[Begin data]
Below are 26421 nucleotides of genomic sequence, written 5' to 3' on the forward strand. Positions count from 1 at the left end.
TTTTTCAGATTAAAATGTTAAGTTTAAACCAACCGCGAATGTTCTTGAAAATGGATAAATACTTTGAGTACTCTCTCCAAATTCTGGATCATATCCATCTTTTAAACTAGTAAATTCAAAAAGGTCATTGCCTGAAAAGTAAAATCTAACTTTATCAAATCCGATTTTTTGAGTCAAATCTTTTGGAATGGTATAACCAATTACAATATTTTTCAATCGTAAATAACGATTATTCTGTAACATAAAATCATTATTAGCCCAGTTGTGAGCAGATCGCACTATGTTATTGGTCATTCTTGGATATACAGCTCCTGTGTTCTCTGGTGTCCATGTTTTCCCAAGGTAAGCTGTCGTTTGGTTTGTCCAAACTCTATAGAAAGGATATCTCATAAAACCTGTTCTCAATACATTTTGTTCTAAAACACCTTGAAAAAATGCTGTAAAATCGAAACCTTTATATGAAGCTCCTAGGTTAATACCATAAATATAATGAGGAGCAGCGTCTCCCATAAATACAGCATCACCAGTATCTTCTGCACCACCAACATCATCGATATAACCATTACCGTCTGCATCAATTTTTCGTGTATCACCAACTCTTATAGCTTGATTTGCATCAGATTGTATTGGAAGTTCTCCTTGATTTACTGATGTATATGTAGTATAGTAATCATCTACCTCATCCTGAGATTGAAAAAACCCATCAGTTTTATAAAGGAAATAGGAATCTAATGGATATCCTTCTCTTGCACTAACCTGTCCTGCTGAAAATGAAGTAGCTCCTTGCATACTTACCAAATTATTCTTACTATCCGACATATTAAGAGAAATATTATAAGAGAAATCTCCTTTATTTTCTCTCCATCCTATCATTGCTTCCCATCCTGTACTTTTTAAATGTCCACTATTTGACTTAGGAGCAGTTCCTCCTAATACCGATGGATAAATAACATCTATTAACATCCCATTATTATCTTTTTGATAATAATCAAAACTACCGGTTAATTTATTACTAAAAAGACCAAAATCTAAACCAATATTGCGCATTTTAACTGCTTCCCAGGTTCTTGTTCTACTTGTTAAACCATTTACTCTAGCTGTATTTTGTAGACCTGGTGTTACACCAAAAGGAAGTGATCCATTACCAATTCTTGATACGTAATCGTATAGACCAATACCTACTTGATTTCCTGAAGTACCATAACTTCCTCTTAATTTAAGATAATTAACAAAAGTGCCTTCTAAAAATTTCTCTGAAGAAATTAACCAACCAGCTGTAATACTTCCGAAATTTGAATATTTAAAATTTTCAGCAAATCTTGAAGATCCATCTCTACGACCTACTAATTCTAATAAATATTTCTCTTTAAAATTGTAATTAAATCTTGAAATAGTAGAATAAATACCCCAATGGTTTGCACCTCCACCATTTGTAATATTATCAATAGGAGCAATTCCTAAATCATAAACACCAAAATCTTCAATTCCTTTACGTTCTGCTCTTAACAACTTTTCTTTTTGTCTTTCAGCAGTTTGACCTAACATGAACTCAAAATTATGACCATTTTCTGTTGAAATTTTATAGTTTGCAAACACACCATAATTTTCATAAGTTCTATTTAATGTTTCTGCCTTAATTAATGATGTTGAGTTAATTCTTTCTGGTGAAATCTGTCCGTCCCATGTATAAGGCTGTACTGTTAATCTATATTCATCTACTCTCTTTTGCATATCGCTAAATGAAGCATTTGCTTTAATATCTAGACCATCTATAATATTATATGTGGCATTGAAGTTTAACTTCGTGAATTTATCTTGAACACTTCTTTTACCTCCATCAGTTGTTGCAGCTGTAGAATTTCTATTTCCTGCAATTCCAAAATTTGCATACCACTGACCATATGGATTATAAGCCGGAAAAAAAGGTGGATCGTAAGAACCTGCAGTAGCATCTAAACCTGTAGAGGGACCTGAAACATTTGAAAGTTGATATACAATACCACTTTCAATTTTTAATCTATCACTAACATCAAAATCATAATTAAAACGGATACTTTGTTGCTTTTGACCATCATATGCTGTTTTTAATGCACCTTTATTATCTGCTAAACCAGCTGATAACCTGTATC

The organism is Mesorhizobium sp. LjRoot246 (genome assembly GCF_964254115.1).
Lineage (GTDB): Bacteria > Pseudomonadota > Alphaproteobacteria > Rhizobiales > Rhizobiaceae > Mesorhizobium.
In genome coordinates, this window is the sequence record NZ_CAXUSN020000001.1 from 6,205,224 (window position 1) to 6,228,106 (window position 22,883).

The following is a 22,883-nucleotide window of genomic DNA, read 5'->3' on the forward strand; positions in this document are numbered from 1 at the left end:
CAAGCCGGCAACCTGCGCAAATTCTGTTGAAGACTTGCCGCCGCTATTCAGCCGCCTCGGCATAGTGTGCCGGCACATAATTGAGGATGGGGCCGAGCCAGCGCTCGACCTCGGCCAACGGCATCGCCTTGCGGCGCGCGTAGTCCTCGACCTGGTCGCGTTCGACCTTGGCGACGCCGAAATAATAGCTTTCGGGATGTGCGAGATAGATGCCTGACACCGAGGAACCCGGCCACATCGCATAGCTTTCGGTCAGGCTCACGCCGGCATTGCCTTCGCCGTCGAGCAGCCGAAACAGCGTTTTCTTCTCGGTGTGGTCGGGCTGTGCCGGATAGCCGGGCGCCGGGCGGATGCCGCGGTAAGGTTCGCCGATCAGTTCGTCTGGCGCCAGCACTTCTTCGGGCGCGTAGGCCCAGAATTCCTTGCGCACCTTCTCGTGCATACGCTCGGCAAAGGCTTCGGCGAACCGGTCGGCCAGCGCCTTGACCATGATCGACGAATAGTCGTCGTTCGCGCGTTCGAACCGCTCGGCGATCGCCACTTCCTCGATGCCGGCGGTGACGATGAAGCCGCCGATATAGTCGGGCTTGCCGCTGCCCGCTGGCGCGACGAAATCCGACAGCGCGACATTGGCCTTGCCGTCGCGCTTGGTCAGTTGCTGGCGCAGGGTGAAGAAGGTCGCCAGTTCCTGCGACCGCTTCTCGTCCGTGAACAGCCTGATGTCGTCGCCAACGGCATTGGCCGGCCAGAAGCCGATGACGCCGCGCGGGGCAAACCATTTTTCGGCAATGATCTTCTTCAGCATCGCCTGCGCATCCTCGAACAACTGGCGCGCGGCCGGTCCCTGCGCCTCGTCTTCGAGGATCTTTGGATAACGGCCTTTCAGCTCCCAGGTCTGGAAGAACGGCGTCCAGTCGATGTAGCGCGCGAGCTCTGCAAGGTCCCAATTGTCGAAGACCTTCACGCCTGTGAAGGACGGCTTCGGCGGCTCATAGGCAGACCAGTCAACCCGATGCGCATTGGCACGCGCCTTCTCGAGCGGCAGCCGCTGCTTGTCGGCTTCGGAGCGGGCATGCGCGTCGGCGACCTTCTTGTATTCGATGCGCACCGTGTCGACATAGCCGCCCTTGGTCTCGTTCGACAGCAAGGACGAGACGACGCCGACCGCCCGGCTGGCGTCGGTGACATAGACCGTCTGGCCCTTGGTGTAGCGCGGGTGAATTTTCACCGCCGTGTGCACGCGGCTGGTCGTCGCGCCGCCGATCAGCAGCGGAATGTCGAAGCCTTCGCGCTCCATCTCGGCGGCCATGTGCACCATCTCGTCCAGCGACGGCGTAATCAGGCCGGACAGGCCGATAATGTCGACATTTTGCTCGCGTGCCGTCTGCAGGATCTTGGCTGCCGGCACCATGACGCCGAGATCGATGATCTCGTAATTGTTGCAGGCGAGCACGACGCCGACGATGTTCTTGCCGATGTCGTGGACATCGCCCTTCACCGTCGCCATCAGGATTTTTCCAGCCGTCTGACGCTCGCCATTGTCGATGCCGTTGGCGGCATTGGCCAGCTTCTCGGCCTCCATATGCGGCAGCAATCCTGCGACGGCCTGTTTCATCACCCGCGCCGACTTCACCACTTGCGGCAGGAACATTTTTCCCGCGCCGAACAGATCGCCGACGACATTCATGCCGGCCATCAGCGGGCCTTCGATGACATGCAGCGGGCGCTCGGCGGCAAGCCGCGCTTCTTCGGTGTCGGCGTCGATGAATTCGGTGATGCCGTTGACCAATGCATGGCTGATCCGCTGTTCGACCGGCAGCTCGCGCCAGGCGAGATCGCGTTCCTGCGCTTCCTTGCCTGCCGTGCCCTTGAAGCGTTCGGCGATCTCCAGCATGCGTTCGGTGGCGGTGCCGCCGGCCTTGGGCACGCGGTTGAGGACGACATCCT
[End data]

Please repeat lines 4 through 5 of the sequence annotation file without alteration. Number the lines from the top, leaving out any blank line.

Lineage (GTDB): Bacteria > Pseudomonadota > Alphaproteobacteria > Rhizobiales > Rhizobiaceae > Mesorhizobium.
In genome coordinates, this window is the sequence record NZ_CAXUSN020000001.1 from 6,205,224 (window position 1) to 6,228,106 (window position 22,883).